As remnants of the incredibly destructive Hurricane Ida move northeastward, many Southern US residents are dealing with the sad aftermath of the powerful storm. Residents, who are already battling a stifling heat index, are left without power and remain trapped due to flooded roads. Irreplaceable historic areas have been battered and leveled. Cherished buildings and landmarks have been permanently lost in the wake of obliteration. Yesterday, amidst the heartbreaking cleanup efforts, a pivotal jazz monument was found to be destroyed by Hurricane Ida.
The Karnofsky Tailor Shop and Residence has collapsed. Located in New Orleans, this landmark was considered the site of Louis Armstrong’s musical origins and served as the musician’s “second home.” Listed on the National Register of Historic Places, the structure had been standing for over 100 years but the winds from Hurricane Ida were too strong for the famed building to handle.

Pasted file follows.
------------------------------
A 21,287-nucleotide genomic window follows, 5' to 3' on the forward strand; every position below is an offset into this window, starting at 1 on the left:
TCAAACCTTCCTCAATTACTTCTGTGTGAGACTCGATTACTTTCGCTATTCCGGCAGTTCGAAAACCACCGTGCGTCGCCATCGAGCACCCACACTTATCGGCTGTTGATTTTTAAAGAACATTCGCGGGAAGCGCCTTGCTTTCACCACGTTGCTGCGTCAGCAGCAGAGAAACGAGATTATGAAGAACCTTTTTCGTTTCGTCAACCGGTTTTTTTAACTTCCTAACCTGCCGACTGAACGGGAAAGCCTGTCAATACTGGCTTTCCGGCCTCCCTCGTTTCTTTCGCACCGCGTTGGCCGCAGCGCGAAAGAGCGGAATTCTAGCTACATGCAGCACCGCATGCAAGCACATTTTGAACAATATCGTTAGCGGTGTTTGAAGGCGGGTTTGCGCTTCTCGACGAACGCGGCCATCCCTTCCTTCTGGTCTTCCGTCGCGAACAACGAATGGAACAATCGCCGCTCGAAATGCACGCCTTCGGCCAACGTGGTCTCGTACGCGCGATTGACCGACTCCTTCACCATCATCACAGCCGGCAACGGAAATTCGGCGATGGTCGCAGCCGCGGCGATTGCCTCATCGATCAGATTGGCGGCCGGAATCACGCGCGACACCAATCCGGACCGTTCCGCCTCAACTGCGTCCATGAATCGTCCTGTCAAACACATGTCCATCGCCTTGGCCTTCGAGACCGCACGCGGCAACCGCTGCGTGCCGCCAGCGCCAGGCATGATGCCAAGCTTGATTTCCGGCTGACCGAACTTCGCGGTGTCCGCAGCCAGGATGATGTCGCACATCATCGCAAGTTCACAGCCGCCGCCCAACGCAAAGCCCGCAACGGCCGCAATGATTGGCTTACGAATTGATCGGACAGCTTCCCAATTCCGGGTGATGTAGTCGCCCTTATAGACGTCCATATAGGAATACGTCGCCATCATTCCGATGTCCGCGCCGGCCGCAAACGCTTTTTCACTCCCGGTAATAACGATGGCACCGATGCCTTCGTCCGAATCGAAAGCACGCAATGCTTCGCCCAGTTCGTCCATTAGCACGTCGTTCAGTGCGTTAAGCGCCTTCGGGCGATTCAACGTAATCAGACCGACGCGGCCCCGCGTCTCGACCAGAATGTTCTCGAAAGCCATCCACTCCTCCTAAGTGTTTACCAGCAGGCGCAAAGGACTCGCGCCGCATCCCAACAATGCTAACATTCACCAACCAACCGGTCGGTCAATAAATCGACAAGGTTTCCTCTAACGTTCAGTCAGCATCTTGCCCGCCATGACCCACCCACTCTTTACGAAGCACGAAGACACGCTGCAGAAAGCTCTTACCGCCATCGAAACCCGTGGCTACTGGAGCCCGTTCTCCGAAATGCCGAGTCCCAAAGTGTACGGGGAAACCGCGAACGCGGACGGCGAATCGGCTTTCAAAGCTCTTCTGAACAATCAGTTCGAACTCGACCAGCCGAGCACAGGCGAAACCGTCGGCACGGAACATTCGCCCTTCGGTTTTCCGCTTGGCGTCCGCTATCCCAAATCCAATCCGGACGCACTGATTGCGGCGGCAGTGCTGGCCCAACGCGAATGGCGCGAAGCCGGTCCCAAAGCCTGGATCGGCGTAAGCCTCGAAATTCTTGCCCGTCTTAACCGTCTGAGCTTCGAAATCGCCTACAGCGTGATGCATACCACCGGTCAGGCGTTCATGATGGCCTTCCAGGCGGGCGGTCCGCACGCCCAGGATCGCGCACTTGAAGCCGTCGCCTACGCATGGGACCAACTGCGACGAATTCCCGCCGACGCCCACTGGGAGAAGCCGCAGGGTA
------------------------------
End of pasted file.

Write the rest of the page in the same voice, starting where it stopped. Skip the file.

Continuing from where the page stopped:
Originally built around 1910, The Karnofsky Tailor Shop and Residence is where Armstrong first worked. The Karnofsky family lived upstairs and took in a young Armstrong, convincing him to become a musician. Armstrong, who frequently dined with the Karnofsky family, played his first instrument at this location.
In later years, Armstrong’s boyhood friend, Morris Karnofsky, opened Morris Music which was the city’s first jazz record store. Armstrong eventually moved away, but he would still frequent this location whenever he was in the area. Recently, the building had been sitting in dereliction, but there were plans to restore it prior to the ongoing pandemic.
A New Orleans icon, Armstrong was a vocalist and trumpeter who is considered to be one of the most influential jazz figures of all time. The jazz legend had an illustrious career that spanned five decades. Regarded for his charismatic stage presence and pioneering ways, Armstrong was one of the first African-Americans performers to gain widespread popularity with both white and black audiences. His music still inspires artists today and his presence can be found intertwined amongst most music genres.
The entertainment industry must also contend with the aftermath of the storm. The Bonnaroo Music and Arts Festival announced yesterday that the opening of the festival will be postponed due to heavy rainfall caused by Hurricane Ida. They also announced that full refunds will be offered to those who don’t wish to attend the festival anymore.